“Find Your Future Chief” was the headline in an ad by Dow Jones currently being used to attract companies to advertise in the Wall Street Journal’s Career Opportunities pages. I like the headline, but I think it is directed at the wrong audience. Instead of prompting potential interviewers to find their future Chief, I’d much rather encourage the interviewees to find their own ability to be Chief. Being Chief right now is more important than waiting for someone else to decide it’s time for a title.
I believe being Chief has nothing to do with level or title, and everything to do with your choices. In fact, here are five things you can do to be Chief now, whether or not you have a job and independent of your level or title if you do:
Develop discipline. By establishing your own sense of discipline and being accountable for planning the work and working the plan, you will be more effective at how you go about your day, how you plan the weeks and months ahead, and how you strategize your overall goals. Like a muscle, discipline is developed and honed over time, but it can also be part of every day. Begin to notice the areas of your life that could use more discipline. Then figure out what you need to do and how you need to do it. Next, implement your plan and measure your progress. Finally, you will need to make adjustments depending on the success of your strategy.
Be a supporter. While it might seem a role reversal, a great Chief must be a supporter for others. When you behave in ways that are consistently supportive of others, you will be better able to connect to people. When you align how you talk with how you feel, think, write, and act, your authenticity will be apparent. When you inspire others by doing the right things, the right way, they will see a great leader. When you enable those around you to grow, and when you encourage even the most basic positive attributes in people, you will develop stronger relationships, both personal and professional.
Discover your creativity. I define creativity as the ability to manifest, or create, the future. You have the ability to create your future every time you feel, think, speak, write, and act. When you connect each of these, one to the other, you are at your creative best. When you are having trouble creating the future you want, you can choose to simply “act the part” and feelings, thoughts, and words will follow. Do you know people who seem to have “tailwinds” that help them in everything they do? When you act in a fashion synchronized with who you truly are, you will find that things seem to happen more easily for you, too.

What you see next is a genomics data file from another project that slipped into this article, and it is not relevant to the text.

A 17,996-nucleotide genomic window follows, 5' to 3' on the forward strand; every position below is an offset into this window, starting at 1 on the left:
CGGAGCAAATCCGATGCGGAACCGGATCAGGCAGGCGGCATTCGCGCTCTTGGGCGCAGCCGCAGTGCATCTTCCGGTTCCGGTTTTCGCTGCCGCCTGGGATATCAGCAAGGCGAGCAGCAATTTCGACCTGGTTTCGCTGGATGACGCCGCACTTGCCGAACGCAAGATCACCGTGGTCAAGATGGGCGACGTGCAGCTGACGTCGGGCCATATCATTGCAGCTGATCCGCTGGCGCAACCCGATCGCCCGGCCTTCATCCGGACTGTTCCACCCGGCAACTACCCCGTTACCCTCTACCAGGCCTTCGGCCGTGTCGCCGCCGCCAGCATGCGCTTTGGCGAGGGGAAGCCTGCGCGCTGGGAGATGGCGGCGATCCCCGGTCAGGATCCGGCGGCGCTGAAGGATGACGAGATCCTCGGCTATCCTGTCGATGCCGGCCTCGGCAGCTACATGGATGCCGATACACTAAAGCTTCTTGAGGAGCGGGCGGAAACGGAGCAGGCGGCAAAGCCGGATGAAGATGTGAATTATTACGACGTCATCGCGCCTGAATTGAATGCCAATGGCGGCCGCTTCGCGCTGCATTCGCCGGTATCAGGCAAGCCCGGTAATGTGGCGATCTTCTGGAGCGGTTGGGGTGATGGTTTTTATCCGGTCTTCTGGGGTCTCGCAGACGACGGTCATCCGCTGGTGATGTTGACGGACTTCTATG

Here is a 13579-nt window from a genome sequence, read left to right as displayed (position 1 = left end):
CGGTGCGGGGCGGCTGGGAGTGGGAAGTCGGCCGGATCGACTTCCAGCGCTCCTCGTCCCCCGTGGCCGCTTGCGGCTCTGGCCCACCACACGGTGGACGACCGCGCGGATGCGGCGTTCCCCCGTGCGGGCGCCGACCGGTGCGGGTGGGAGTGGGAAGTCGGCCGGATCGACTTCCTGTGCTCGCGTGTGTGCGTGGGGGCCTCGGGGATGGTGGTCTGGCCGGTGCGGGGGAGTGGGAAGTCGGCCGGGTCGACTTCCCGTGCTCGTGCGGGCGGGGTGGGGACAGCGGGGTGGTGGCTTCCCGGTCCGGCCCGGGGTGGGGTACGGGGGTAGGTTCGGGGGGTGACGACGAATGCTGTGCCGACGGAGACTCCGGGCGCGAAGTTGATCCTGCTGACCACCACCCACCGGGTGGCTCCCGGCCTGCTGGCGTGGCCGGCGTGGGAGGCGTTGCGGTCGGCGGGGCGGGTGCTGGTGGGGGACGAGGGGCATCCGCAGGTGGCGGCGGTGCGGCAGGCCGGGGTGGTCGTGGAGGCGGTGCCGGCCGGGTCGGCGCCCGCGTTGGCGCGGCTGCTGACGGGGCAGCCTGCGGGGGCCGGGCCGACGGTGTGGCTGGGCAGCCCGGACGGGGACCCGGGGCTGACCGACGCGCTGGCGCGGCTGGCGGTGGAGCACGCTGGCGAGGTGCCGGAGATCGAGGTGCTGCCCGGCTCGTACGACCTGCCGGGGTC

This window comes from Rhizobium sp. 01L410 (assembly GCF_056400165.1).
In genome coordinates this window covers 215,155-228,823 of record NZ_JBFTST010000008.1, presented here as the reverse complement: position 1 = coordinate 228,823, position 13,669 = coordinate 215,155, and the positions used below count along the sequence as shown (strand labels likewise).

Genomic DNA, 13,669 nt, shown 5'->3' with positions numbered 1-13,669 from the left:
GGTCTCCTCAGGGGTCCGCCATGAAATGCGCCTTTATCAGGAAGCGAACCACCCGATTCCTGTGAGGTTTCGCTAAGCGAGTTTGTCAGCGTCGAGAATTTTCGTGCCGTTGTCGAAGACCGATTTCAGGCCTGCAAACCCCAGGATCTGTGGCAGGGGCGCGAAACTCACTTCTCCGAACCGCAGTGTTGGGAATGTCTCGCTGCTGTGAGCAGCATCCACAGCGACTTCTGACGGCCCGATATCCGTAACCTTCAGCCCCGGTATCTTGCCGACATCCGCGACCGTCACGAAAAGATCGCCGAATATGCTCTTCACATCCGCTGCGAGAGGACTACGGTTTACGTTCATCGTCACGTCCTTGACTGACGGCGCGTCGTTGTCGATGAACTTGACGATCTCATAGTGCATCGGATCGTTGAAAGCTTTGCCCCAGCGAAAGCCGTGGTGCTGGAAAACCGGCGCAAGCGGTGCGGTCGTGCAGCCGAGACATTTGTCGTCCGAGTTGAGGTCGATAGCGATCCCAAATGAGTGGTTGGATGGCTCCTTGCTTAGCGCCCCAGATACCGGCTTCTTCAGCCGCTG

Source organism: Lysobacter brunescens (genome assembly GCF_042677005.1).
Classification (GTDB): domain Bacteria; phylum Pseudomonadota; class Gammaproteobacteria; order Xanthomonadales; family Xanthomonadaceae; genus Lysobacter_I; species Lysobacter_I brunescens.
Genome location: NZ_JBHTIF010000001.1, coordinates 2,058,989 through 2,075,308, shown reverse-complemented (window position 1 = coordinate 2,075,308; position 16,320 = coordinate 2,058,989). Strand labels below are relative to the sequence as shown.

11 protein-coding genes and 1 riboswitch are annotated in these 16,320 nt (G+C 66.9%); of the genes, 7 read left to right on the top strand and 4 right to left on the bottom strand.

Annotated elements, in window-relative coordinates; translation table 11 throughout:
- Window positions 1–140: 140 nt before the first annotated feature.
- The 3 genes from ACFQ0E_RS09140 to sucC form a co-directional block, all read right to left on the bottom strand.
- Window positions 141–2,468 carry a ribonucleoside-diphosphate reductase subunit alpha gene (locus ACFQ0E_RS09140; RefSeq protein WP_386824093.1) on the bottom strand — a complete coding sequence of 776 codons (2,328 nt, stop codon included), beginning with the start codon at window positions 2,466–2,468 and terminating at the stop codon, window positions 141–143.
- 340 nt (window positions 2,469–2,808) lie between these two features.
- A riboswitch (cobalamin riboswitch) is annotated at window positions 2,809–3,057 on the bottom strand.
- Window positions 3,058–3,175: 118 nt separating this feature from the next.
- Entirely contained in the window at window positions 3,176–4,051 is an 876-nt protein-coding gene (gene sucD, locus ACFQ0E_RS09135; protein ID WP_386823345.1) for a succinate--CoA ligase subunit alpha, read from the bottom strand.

Cultivate insight. Insight is the understanding that comes from self-awareness. And confidence comes from the insight of understanding who you truly are. This powerful insight can be challenging to discover in a world that appears to move faster and faster each day and is filled with challenges, opportunities, and seemingly endless to-do lists. Your ability to be present—totally attentive and in the moment—energizes any activity you focus on and any reality you choose to create. Perhaps your most important choice is to develop the deeper understanding and truth that comes when you are still. In addition, by cultivating acceptance, generosity, and gratitude, you will develop the insight required to be Chief.
Define your values. Finally, a strong set of values will be the foundation of your relationships. I don’t assume to know what values are most important to you, but I encourage you to find them for yourself. I can offer a set of values—the four universal value principles—that I learned from my wife to guide your choices in life: truth, service, equality, and connection. Please take some time to discern what values are most essential to your well-being, and bring them to the forefront of your interactions.
Each of these elements can be implemented today. Being Chief now, no matter your level or title, will increase your productivity, make you happier, and help potential interviewees. The choice is yours.
Good stuff, Rick! Hope all is well with you and yours.
Thanks Mike, all’s well with me and mine…hope the same for you and yours!